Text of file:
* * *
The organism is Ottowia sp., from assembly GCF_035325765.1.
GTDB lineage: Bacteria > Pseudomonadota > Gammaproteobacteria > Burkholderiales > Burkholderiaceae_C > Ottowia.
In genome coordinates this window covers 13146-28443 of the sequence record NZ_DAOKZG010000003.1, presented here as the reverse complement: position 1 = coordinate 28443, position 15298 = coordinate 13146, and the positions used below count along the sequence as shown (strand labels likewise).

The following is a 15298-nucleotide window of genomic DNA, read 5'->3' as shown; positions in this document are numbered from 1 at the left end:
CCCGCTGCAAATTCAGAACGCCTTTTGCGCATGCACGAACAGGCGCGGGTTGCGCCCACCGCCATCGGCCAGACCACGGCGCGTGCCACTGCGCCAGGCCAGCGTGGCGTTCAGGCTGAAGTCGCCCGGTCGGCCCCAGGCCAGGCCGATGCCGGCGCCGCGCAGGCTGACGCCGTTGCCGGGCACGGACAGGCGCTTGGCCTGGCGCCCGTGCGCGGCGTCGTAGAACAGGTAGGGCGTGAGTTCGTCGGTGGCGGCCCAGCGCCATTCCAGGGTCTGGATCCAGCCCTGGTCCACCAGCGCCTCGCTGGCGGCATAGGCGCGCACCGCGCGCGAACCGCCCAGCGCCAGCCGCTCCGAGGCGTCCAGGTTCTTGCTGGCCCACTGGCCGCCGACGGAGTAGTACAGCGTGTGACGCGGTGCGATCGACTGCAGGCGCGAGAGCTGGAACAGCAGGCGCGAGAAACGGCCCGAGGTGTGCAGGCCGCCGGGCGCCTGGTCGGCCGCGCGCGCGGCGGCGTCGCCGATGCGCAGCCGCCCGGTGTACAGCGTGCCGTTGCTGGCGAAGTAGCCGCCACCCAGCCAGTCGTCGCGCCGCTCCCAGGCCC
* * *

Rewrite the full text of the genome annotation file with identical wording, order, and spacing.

The organism is Ottowia sp., from assembly GCF_035325765.1.
GTDB lineage: Bacteria > Pseudomonadota > Gammaproteobacteria > Burkholderiales > Burkholderiaceae_C > Ottowia.
In genome coordinates this window covers 13146-28443 of the sequence record NZ_DAOKZG010000003.1, presented here as the reverse complement: position 1 = coordinate 28443, position 15298 = coordinate 13146, and the positions used below count along the sequence as shown (strand labels likewise).

The following is a 15298-nucleotide window of genomic DNA, read 5'->3' as shown; positions in this document are numbered from 1 at the left end:
CCCGCTGCAAATTCAGAACGCCTTTTGCGCATGCACGAACAGGCGCGGGTTGCGCCCACCGCCATCGGCCAGACCACGGCGCGTGCCACTGCGCCAGGCCAGCGTGGCGTTCAGGCTGAAGTCGCCCGGTCGGCCCCAGGCCAGGCCGATGCCGGCGCCGCGCAGGCTGACGCCGTTGCCGGGCACGGACAGGCGCTTGGCCTGGCGCCCGTGCGCGGCGTCGTAGAACAGGTAGGGCGTGAGTTCGTCGGTGGCGGCCCAGCGCCATTCCAGGGTCTGGATCCAGCCCTGGTCCACCAGCGCCTCGCTGGCGGCATAGGCGCGCACCGCGCGCGAACCGCCCAGCGCCAGCCGCTCCGAGGCGTCCAGGTTCTTGCTGGCCCACTGGCCGCCGACGGAGTAGTACAGCGTGTGACGCGGTGCGATCGACTGCAGGCGCGAGAGCTGGAACAGCAGGCGCGAGAAACGGCCCGAGGTGTGCAGGCCGCCGGGCGCCTGGTCGGCCGCGCGCGCGGCGGCGTCGCCGATGCGCAGCCGCCCGGTGTACAGCGTGCCGTTGCTGGCGAAGTAGCCGCCACCCAGCCAGTCGTCGCGCCGCTCCCAGGCCC